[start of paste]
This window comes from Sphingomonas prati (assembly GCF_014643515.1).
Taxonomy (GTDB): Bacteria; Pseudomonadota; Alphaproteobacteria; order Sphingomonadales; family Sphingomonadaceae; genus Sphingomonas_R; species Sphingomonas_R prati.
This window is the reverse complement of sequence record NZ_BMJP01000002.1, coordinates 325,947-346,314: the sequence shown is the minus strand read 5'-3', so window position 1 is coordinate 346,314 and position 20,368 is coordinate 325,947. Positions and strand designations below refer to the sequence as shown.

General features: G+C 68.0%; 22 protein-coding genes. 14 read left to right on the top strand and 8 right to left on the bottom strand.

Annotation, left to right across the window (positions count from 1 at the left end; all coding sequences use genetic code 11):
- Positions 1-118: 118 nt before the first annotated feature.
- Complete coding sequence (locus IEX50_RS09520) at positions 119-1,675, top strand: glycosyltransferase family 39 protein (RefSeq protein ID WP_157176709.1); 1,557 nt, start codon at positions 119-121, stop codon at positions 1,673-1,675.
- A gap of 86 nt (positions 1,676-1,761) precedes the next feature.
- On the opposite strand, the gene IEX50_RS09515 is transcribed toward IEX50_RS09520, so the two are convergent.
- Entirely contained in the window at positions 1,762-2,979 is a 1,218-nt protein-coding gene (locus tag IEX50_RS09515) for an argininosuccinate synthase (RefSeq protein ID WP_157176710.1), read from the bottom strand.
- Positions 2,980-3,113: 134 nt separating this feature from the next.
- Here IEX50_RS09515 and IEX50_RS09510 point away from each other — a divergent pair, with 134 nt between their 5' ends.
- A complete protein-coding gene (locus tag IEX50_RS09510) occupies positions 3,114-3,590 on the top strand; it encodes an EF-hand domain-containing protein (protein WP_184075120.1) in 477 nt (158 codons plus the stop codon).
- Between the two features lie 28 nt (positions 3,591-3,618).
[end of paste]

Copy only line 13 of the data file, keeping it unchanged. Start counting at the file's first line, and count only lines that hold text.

- A complete protein-coding gene (locus tag IEX50_RS09510) occupies positions 3,114-3,590 on the top strand; it encodes an EF-hand domain-containing protein (protein WP_184075120.1) in 477 nt (158 codons plus the stop codon).